As you may have heard, a group of prisoners sued seeking release on the argument that, under DOC regulations giving you 2 days credit for each day in jail without rule-breaking (plus some other jail credits), they were entitled to release as they had served their 80 years.
Today, the Supreme Court took away the relief granted by the lower courts, by claiming that the DOC regulations (which included no specific exception for persons sentenced to life with parole and had been keeping records on those incarcerated for "life", tallying their good behavior and other credits) didn't apply to life sentences. The basis for that holding is explained in Jones v. Keller. Are you convinced?
One has to wonder if elected judges can ever protect the liberty interests of society's least likeable citizens. To their credit, Justice Timmons-Goodson, joined by Justice Hudson, dissented, saying:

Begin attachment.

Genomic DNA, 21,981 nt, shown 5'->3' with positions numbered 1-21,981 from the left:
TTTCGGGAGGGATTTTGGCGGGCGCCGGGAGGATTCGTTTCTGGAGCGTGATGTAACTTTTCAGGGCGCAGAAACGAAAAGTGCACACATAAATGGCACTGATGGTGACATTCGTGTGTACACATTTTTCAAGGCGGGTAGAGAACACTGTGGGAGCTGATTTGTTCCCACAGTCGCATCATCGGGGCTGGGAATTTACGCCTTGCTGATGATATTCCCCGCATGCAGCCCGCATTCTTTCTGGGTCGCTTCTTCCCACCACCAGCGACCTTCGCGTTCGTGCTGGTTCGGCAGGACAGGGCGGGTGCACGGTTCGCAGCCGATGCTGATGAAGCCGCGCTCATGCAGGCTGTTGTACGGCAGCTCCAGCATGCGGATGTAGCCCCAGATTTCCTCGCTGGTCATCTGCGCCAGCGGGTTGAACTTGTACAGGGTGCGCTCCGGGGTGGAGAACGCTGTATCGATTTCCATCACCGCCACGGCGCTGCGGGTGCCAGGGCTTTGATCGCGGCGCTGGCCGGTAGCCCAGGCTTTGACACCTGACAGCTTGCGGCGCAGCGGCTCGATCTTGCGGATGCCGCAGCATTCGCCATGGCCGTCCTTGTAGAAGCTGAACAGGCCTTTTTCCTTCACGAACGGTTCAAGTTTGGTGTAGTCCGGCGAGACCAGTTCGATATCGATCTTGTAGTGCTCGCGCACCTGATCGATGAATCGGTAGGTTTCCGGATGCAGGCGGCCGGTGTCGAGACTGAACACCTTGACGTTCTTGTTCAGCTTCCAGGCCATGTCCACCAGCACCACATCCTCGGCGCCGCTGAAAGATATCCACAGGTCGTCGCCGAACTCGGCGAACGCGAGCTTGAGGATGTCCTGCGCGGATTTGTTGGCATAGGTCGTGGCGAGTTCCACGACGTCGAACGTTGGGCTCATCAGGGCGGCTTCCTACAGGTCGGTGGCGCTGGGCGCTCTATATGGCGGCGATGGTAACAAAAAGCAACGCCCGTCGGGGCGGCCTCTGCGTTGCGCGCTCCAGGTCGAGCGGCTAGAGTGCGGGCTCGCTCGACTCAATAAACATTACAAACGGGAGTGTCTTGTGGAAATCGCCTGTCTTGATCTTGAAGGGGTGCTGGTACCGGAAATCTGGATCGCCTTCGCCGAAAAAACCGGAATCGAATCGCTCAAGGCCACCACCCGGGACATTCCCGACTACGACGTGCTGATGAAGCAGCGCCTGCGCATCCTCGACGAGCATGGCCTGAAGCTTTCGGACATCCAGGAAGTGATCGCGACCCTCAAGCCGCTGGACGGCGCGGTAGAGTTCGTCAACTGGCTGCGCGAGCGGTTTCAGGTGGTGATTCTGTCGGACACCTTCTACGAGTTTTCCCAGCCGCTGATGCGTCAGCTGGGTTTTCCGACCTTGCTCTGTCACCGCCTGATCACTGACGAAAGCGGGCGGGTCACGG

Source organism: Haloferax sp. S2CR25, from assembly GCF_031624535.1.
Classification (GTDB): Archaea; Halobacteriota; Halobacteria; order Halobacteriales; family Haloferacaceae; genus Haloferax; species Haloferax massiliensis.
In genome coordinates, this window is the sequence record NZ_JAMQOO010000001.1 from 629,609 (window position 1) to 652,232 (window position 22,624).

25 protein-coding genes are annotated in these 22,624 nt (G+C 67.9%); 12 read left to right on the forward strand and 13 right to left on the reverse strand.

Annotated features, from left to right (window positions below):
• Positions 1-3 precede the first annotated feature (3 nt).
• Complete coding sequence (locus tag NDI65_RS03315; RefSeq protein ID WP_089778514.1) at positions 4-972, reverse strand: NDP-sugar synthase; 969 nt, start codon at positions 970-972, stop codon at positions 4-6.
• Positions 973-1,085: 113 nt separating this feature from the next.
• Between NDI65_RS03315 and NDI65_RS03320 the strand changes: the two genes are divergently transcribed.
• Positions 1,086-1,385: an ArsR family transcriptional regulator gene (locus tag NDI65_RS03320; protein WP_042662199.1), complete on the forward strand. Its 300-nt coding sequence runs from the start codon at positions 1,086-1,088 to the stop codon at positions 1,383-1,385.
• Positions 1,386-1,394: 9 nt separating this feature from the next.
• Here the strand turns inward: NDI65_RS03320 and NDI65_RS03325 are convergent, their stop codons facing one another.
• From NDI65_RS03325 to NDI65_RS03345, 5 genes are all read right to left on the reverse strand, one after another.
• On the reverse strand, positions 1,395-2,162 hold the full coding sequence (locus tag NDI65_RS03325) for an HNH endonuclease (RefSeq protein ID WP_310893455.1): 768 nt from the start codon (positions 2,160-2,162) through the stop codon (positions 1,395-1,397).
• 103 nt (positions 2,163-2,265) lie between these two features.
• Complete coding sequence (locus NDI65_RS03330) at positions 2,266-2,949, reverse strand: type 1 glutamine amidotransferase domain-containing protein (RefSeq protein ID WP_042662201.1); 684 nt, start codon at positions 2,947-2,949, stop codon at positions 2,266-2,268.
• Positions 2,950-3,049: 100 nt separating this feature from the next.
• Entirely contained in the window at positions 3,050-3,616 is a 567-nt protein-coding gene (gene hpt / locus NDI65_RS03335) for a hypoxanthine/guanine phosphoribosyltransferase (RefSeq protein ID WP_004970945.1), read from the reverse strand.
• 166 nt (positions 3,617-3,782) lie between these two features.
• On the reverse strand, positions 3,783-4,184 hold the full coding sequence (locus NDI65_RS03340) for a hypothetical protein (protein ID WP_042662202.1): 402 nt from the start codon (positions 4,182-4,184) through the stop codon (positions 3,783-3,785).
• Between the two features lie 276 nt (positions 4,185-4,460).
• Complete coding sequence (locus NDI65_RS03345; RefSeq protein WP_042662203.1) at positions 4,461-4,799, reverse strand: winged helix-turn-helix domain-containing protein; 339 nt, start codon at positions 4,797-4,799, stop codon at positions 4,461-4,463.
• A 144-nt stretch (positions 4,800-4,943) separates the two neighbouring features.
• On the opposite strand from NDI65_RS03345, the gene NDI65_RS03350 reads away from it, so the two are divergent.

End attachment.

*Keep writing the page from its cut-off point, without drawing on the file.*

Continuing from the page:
The rule of law, consistency, and fundamental fairness are not advanced by today’s decision allowing the Department of Correction (DOC) to withhold inmate Alford Jones’s accumulated sentence reduction credits. This decision violates the DOC’s own regulations and policies, Jones’s constitutional rights, and the doctrine of separation of powers. And by doing so, I fear that a cornerstone of our legal system, the writ of habeas corpus, is devalued. The undisputed record reflects that Jones has fully served his term of imprisonment and is thereby entitled to immediate unconditional release. The decision to the contrary offends all notions of fundamental fairness. I therefore respectfully dissent.
Will update with summaries of the other cases soon.